Measuring the Benefit of Reducing Food-Borne Illness: Valuing Symptoms Rather than Pathogens

Title: Measuring the Benefit of Reducing Food-Borne Illness: Valuing Symptoms Rather than Pathogens
Authors: Ahmed, Sayid
Date: 2014-05-15
Abstract: The food safety issue is becoming an important public health burden and food safety agencies are spending millions of dollar to deter cases of food-borne illness. Such programs come with costs; therefore this paper focuses on an important component that assesses how much consumers are willing to pay for programs that aim to improve food safety standards. The purpose of the paper is twofold. First, it discusses and evaluates all existing valuation techniques applied to food safety. The second goal of the paper challenges researchers by proposing an alternative approach that values the symptoms rather than pathogens. The paper finds that cost of illness (COI) is the most commonly used valuation method, followed by the contingent valuation method while only a handful of studies utilize either experimental market auction or willingness to pay’s (WTP) revealed preference techniques. COI suffers in terms of theory and practice. Other studies using contingent valuation, experimental market auctions and averting behavior are limited to few food risks and small population samples, which makes their results localized, and extrapolating to all food-borne illness and all population is problematic. The proposed approach paves the way for better elicitation of individual WTP to avoid all food risk by valuing from symptoms’ point of view. The approach also side-steps the issue of valuation of morbidity risks and eliminates the concerns of using incomplete measures of benefits in cost-benefit analysis when evaluating the efficacy of food safety programs.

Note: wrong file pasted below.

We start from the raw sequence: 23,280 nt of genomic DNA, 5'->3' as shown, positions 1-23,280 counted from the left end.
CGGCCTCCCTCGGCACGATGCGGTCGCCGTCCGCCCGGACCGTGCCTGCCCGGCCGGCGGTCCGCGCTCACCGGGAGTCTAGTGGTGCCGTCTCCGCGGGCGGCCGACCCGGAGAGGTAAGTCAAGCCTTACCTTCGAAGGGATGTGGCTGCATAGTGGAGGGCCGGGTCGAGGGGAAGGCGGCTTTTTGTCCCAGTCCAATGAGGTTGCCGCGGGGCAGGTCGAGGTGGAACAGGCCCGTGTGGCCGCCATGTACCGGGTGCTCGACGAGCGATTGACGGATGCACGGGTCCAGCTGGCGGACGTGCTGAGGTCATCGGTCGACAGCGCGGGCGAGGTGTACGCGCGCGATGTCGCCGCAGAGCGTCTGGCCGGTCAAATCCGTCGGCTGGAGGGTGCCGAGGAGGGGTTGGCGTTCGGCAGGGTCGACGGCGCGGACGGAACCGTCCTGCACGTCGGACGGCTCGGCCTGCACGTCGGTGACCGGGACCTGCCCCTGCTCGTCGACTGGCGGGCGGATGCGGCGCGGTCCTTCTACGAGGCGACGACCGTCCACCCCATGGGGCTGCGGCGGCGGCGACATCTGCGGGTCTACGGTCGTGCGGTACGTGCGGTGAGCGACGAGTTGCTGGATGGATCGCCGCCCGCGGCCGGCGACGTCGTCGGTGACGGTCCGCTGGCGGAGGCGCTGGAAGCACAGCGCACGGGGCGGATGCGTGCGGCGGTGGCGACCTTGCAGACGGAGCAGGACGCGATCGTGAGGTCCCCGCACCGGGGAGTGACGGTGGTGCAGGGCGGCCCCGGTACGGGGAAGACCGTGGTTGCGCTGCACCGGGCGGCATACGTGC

CollectionÉconomie - Mémoires // Economics - Research Papers